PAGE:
• Nostromo by Joseph Conrad – This is the one I’ve already read and am planning to review in full soon. It’s long been on the larger book queue and I did finally pull the trigger last year. Lots of complicated thoughts about this highly respected literary novel, but that’ll have to wait for the review. True, much of the story takes place in a mining town, but it’s a coastal town, the titular Nostromo is basically the head longshoreman, and enough of the novel takes place on the sea that its subtitle is literally “A Tale of the Seaboard.” More to come.
  • Moby-Dick by Herman Melville – I suppose no introduction needed here, one of the most famous Great American Novels ever written. At one point a few years ago, I read the first chapter or so on a whim and found it surprisingly engaging, but never got around to reading the full thing. I plan to rectify that this summer.
Moby Dick illustration from the 1902 edition
  • Treasure Island by Robert Louis Stevenson – When I was growing up, my parents had a bookshelf filled with some sort of series of hardback books of classic novels. One was Moby-Dick, daunting due to it’s size, but another was Treasure Island, an evocative title that always thrilled me. I was perhaps too young when I first picked it up, but never circled back to it, even once I got the reading bug. (Funny to note, the title of the first chapter literally has “sea-dog” in it, though it doesn’t say “salty”, even if I’m sure said sea-dog is actually quite salty.)
  • Beat to Quarters (aka The Happy Return) by C. S. Forester – The first novel (going by publication) in Forester’s popular Horatio Hornblower series. I’ve read enough novels influenced by this series, particularly ones billed as “Horatio Hornblower in Spaaaace”, that I figure I should probably take a gander and see what all the fuss is about.
  • Master and Commander by Patrick O’Brian – The first novel in the Aubrey/Maturin series, one that most would be familiar with because of the underseen film adaptation. I remember quite enjoying the film, though I have not seen it in quite some time. Might be good to revisit in book form.

So there you have it, lots of salty sea-dog fun. Obviously not a ton of novels on this list, but there are two starts to famously long-running series that could provide ample further reading.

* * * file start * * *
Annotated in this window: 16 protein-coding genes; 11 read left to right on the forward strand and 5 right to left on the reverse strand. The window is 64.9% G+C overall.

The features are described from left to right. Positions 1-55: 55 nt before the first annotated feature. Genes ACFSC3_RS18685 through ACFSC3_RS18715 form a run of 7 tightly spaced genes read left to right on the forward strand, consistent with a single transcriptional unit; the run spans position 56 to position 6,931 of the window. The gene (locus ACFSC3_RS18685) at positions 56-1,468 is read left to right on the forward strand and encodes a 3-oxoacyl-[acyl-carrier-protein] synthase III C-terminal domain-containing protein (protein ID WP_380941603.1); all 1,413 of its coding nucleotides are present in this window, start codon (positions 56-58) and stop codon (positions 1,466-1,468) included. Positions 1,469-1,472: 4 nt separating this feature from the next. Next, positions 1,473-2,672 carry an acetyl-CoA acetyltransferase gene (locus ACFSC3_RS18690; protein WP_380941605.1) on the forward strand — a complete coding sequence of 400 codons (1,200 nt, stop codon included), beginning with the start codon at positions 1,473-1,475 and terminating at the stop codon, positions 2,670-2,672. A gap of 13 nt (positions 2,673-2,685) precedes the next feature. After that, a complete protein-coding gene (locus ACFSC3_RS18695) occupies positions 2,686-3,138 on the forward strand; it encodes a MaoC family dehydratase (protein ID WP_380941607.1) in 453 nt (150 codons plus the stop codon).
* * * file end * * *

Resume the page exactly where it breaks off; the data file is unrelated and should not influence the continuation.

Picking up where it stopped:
Hugo Awards Season 2024

The 2024 Hugo Awards finalists were announced a few weeks ago, so I figured it was time to catch up with the Hugos to see what’s been going on. For the uninitiated, it’s been a rocky year for the awards. Let’s take a look at last year’s winners and briefly examine the requisite controversy around the awards (there’s always something, but last year’s faults were somewhat more glaring). Then we’ll take a quick spin through the 2024 finalists to see if it’s worth participating again (spoiler alert: I most likely won’t be participating this year.)

Hugo Awards 2023: Results

I didn’t participate last year, mostly because I didn’t have anything to nominate (it helps to have something worth championing) but also because the last few years have demonstrated that I’m almost completely out of step with the current voting body. This is not to mention that the Worldcon was being held in China, which complicated matters with fears that turned out to be well founded. The controversy primarily surrounded censorship and exclusion of works for political reasons, and the whole thing is a mess. There are tons of overviews of the controversy, so I won’t cover it in detail, but it’s a bit of a mess. You could sorta tell something was off last year just due to the lack of visibility in the process and the numerous delays.

As for the winners, it seemed like a pretty straightforward year (despite the censorship) that’s right in line with previous years (and pretty much what I expected in my Initial Thoughts).

Nettle & Bone, by T. Kingfisher ne Usula Vernon won for best novel. I didn’t read the book, but I’ve read some of Vernon’s work before, and I’ve always enjoyed it well enough (not so much that I would seek out more, but her stories were usually some of the better ones in the short fiction categories). The short fiction categories have some familiar names (another win for Seanan McGuire), but a few new ones too, including a Chinese winner for Best Novelette (not entirely unexpected given the host country – and to be clear, no real controversy here, it’s natural to see participation rise in the host country).

Children of Time by Adrian Tchaikovsky